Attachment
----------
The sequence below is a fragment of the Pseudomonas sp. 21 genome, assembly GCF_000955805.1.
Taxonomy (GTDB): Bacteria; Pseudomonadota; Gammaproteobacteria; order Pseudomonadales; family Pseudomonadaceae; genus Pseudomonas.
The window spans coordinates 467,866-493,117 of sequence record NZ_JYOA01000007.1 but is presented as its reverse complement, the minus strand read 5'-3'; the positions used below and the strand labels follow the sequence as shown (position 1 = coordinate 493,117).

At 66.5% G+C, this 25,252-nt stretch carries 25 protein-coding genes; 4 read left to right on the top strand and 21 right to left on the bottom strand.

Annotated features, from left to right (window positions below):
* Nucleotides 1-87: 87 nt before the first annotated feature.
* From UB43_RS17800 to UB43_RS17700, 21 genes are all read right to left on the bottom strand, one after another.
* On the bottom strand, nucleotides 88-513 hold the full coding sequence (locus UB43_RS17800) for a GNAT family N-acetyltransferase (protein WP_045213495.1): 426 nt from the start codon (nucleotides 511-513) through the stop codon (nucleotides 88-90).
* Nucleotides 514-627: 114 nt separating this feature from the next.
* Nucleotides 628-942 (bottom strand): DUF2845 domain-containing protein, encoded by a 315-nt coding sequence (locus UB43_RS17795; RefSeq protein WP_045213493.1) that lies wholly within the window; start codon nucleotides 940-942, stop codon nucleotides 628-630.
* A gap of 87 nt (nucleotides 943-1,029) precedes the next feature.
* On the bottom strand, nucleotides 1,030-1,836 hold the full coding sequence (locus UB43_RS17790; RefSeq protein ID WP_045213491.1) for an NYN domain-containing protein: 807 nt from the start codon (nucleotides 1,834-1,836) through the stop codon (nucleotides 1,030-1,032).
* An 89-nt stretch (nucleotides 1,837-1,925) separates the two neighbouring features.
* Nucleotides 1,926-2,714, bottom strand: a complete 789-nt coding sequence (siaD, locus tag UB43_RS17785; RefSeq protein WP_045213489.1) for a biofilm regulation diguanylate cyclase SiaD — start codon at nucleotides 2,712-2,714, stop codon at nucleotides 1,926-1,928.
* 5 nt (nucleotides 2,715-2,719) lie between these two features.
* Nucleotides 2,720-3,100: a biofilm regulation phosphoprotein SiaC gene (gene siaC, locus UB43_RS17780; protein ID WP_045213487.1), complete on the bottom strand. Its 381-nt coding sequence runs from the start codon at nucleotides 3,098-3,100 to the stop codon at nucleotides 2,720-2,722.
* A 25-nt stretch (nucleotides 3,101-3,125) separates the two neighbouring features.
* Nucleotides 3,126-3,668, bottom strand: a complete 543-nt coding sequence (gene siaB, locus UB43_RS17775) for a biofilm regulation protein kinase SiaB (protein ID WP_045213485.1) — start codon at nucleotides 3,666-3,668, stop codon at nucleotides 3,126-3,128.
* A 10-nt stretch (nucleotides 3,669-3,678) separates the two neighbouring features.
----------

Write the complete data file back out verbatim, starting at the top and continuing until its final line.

The sequence below is a fragment of the Pseudomonas sp. 21 genome, assembly GCF_000955805.1.
Taxonomy (GTDB): Bacteria; Pseudomonadota; Gammaproteobacteria; order Pseudomonadales; family Pseudomonadaceae; genus Pseudomonas.
The window spans coordinates 467,866-493,117 of sequence record NZ_JYOA01000007.1 but is presented as its reverse complement, the minus strand read 5'-3'; the positions used below and the strand labels follow the sequence as shown (position 1 = coordinate 493,117).

At 66.5% G+C, this 25,252-nt stretch carries 25 protein-coding genes; 4 read left to right on the top strand and 21 right to left on the bottom strand.

Annotated features, from left to right (window positions below):
* Nucleotides 1-87: 87 nt before the first annotated feature.
* From UB43_RS17800 to UB43_RS17700, 21 genes are all read right to left on the bottom strand, one after another.
* On the bottom strand, nucleotides 88-513 hold the full coding sequence (locus UB43_RS17800) for a GNAT family N-acetyltransferase (protein WP_045213495.1): 426 nt from the start codon (nucleotides 511-513) through the stop codon (nucleotides 88-90).
* Nucleotides 514-627: 114 nt separating this feature from the next.
* Nucleotides 628-942 (bottom strand): DUF2845 domain-containing protein, encoded by a 315-nt coding sequence (locus UB43_RS17795; RefSeq protein WP_045213493.1) that lies wholly within the window; start codon nucleotides 940-942, stop codon nucleotides 628-630.
* A gap of 87 nt (nucleotides 943-1,029) precedes the next feature.
* On the bottom strand, nucleotides 1,030-1,836 hold the full coding sequence (locus UB43_RS17790; RefSeq protein ID WP_045213491.1) for an NYN domain-containing protein: 807 nt from the start codon (nucleotides 1,834-1,836) through the stop codon (nucleotides 1,030-1,032).
* An 89-nt stretch (nucleotides 1,837-1,925) separates the two neighbouring features.
* Nucleotides 1,926-2,714, bottom strand: a complete 789-nt coding sequence (siaD, locus tag UB43_RS17785; RefSeq protein WP_045213489.1) for a biofilm regulation diguanylate cyclase SiaD — start codon at nucleotides 2,712-2,714, stop codon at nucleotides 1,926-1,928.
* 5 nt (nucleotides 2,715-2,719) lie between these two features.
* Nucleotides 2,720-3,100: a biofilm regulation phosphoprotein SiaC gene (gene siaC, locus UB43_RS17780; protein ID WP_045213487.1), complete on the bottom strand. Its 381-nt coding sequence runs from the start codon at nucleotides 3,098-3,100 to the stop codon at nucleotides 2,720-2,722.
* A 25-nt stretch (nucleotides 3,101-3,125) separates the two neighbouring features.
* Nucleotides 3,126-3,668, bottom strand: a complete 543-nt coding sequence (gene siaB, locus UB43_RS17775) for a biofilm regulation protein kinase SiaB (protein ID WP_045213485.1) — start codon at nucleotides 3,666-3,668, stop codon at nucleotides 3,126-3,128.
* A 10-nt stretch (nucleotides 3,669-3,678) separates the two neighbouring features.